Summary: There is nothing that we will face in this life time, that God cannot handle.

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In your time we have the opportunity to move not only toward the rich society and the powerful society but upward to the Great society. President Lyndon B. Johnson spoke those words at the University of Michigan on May 22, 1964. Reading them over four decades later, I ask myself, “I wonder how the Jewish captives in Babylon would have responded to what the President said?”

A rich society? They were refugees whose land and holy city were in ruins.

A powerful society? Without king or army, they were weak and helpless before the nations around them.

A great society? They had been guilty of great rebellion against God and had suffered great humiliation and chastening. They faced a great challenge but lacked great human resources.

And that is why the prophet Isaiah told them to get their eyes off themselves and look by faith to the great God who loved them and promised to do great things for them. “Be not afraid!” he admonished them. “Behold your God!”

Years ago, on the radio I heard a motto that has often encouraged me: “Look at others, and be distressed. Look at yourself, and be depressed. Look to God, an you’ll be blessed!” This may not be a piece of literature, but it certainly contains great practical theology. When the outlook is bleak, we need the up-look. “Lift up your eyes on high, and behold who hath created these things…for He is strong in power (v. 26)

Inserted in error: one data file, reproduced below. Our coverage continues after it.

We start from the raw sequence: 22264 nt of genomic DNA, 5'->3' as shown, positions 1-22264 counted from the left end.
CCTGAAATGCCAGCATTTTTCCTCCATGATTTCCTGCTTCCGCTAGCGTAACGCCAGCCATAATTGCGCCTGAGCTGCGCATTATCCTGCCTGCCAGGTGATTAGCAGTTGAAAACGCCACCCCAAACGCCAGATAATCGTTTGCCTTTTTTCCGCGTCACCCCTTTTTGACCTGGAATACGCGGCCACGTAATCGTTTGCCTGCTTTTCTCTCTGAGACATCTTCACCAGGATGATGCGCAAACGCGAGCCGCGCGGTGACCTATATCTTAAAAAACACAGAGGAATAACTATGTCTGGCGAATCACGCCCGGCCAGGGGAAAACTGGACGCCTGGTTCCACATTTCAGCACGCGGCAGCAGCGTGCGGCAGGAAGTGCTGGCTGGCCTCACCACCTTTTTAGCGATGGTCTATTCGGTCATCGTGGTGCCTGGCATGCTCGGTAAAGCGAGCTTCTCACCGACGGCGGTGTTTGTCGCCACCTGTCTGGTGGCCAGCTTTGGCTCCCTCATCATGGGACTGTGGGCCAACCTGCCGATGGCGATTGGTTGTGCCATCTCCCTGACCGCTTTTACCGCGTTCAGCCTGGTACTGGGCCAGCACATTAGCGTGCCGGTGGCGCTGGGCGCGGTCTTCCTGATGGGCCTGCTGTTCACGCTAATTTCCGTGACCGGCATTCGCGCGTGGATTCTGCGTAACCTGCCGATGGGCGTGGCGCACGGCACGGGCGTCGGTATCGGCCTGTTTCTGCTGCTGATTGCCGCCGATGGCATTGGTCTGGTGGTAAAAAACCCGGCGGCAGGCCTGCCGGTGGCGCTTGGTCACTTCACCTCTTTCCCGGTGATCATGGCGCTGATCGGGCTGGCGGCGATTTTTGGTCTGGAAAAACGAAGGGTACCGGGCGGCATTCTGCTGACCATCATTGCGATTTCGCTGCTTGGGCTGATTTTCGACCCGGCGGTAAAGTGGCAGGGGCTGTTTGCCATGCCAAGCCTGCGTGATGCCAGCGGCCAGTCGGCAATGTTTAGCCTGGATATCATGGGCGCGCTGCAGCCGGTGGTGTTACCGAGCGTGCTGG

When like Israel of old, you face a difficult task and an impossible tomorrow, do what they did and remind yourself of the greatness of God.

The Four Voices of Encouragement:

I. The Voice of Pardon (vv. 1-2)

a. The nation had sinned greatly against the Lord, with their idolatry, injustice, immorality, and insensitivity to His messengers.

b. But they were still His people, and He loved them.

c. Though He would chasten them, He would not forsake them.

i. “Speak tenderly” means “speak to the heart”

ii. “Warfare” means “severe trials”

iii. “Double” does not suggest that God’s chastenings are unfair, for He is merciful even in His punishments (Ezra 9:13)

After all that has come upon us for our evil deeds and our great guilt, since You our God have required us less than our iniquities deserve, and have given us an escaped remnant as this,

iv. God chastened them in an equivalent measure to what they had done.

d. We should not sin, but if we do, God is waiting to pardon

II. The Voice of Providence (vv. 3-5)

a. The Jews had a rough road ahead of them as they returned to rebuild Jerusalem and the temple, but the Lord would go before them to open the way.

b. The picture here is of an ambassador repairing the roads and removing obstacles, preparing the way for the coming of a king.

i. The image of a highway is frequent in Isaiah’s prophecy (11:16)

And there will be a highway from Assyria for the remnant of His people who will be left, just as there was for Israel in the day that they came up out of the land of Egypt.

c. Of course, the ultimate fulfillment here is in the ministry of John the Baptist as he prepared the way for the ministry of Jesus.

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